Guest Post by Joe Chiappetta, Pasadena, CA
In appreciating early-adopter concepts like blockchain or rare digital art, it helps to back into it slowly with the story of how we got here. It all has to do with ownership. The ability to own things can often be a defining marker in people’s lives. Whether it be owning a house or a rare back issue of Spider-Man kept in an acid-free mylar bag, people get a certain gratification out of owning things and considering the responsibilities and privileges of such ownership. Buying, collecting, and selling various things at our own discretion in a free market can be fun, educational, and sometimes even rewarding.
As a long-time cartoonist on Silly Daddy Comics, I remember the early days of the Zine Scene (think homemade artistic magazines) in the 1980s. I would photocopy my art and comics in book format–two images to a page. Then I’d hand-staple the pages in the center, fold them, and convince local shops to give me a bit of shelf space so customers can buy my zines. As a little guy using this model, I could bypass the book and art industry gatekeepers and go directly to the customers through these stores as well as face-to-face comic book convention appearances. At these conventions I’d also sell original art too. What a wonderful world.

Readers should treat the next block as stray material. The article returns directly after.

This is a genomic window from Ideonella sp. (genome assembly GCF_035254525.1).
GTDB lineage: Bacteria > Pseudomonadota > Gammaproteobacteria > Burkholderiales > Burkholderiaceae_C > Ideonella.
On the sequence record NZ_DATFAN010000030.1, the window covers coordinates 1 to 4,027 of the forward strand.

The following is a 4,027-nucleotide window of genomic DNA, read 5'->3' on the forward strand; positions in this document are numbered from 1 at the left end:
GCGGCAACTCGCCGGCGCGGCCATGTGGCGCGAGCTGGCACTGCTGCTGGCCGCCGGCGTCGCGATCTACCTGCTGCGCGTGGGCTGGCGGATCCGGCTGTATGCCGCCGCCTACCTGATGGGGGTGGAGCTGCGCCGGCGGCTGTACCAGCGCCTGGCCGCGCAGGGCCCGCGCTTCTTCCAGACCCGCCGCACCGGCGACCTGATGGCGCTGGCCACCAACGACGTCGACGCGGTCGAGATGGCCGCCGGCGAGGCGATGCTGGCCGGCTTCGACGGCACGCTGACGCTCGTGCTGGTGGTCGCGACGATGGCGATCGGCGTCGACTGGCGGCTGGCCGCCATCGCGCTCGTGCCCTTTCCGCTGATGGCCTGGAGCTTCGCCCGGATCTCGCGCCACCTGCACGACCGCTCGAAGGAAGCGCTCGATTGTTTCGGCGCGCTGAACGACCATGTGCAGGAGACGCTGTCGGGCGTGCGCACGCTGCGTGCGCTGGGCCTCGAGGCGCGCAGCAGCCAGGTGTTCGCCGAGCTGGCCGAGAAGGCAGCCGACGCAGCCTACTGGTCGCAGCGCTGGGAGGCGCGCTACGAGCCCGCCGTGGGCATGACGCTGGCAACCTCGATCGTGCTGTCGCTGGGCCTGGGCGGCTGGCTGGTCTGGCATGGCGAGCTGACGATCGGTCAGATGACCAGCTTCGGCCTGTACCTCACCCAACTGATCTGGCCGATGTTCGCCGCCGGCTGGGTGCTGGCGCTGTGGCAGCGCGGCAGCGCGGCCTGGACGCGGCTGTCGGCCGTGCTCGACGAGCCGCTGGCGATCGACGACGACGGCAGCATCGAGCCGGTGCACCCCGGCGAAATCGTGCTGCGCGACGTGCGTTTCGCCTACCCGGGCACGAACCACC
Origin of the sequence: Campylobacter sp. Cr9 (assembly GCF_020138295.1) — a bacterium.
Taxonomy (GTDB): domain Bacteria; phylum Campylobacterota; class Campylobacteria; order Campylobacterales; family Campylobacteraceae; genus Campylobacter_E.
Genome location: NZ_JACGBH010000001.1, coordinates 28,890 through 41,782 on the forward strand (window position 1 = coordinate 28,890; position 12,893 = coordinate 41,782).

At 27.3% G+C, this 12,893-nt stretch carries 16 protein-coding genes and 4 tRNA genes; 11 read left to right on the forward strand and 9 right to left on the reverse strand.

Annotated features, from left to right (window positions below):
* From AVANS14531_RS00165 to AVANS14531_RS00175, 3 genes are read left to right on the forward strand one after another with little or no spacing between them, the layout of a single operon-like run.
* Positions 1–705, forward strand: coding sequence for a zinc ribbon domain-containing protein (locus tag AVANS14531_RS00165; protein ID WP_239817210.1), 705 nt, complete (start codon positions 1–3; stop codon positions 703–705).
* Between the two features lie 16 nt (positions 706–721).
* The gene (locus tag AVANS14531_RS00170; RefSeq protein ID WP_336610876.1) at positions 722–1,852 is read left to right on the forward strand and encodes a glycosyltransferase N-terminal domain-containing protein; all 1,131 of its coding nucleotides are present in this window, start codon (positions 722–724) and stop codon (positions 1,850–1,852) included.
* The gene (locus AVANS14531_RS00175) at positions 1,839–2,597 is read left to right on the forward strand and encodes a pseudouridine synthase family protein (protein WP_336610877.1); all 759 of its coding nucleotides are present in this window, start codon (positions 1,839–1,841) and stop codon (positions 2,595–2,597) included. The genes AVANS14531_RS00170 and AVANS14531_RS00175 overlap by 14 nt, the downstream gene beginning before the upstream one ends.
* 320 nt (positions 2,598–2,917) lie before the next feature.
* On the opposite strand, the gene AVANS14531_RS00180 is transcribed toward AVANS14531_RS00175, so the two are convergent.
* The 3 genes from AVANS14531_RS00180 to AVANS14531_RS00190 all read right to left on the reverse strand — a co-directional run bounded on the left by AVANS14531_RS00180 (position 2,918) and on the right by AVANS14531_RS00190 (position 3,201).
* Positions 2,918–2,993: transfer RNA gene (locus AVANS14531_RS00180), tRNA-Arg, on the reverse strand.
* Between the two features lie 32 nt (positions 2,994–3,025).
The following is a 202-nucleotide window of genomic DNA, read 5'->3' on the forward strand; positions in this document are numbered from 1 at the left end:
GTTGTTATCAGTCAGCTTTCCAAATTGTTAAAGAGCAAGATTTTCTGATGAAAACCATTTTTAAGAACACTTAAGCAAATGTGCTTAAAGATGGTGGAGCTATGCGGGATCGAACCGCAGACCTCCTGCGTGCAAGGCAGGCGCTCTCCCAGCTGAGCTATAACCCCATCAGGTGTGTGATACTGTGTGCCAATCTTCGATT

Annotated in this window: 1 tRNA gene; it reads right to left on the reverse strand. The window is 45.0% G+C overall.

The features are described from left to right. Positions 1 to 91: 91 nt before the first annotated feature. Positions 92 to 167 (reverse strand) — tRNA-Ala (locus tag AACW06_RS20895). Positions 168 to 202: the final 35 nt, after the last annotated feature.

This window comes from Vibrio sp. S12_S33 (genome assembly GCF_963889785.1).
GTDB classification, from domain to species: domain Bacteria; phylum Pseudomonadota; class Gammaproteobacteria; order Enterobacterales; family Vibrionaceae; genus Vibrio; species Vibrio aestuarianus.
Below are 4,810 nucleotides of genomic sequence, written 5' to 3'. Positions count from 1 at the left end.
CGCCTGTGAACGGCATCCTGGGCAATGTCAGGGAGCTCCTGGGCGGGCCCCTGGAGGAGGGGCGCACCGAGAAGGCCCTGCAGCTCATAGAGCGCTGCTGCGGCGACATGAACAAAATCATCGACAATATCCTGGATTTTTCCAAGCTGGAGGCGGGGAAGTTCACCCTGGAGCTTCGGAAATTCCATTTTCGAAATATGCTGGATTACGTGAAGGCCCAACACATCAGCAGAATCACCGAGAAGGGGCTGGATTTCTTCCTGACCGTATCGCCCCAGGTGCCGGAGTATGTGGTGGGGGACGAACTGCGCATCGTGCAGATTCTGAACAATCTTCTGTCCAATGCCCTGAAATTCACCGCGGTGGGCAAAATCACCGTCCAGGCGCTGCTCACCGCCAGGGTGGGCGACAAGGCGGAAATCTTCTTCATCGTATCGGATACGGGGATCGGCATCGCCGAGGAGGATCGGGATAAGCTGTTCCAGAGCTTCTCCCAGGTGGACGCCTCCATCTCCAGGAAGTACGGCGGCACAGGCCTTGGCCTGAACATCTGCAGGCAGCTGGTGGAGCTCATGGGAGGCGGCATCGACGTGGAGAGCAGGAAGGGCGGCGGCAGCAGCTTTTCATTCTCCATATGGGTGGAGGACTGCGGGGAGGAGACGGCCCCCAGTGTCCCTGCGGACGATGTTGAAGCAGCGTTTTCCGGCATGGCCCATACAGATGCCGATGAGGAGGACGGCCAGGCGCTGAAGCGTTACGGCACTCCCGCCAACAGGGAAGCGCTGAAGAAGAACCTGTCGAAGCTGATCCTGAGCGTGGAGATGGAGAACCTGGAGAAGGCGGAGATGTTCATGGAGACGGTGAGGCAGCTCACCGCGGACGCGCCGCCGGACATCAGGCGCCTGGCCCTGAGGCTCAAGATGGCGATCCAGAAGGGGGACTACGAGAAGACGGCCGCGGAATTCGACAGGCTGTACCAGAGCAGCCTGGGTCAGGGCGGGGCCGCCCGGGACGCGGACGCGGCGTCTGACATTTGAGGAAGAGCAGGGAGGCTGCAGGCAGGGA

These zines of mine were basically limited edition prints, but in mini-comic book format. Once such creations ran out, no more would be made. The collectors could hold them, or resell them to other collectors, partly because of the item’s artistic merit, but also because of its rarity. In fact, the 300 random people who still have my zine called Silly Daddy #1 (from 1992) are sitting on a pretty good investment. Those few original copies of a comics property that has lasted over 25 years would likely mean a lot to art collectors in the know.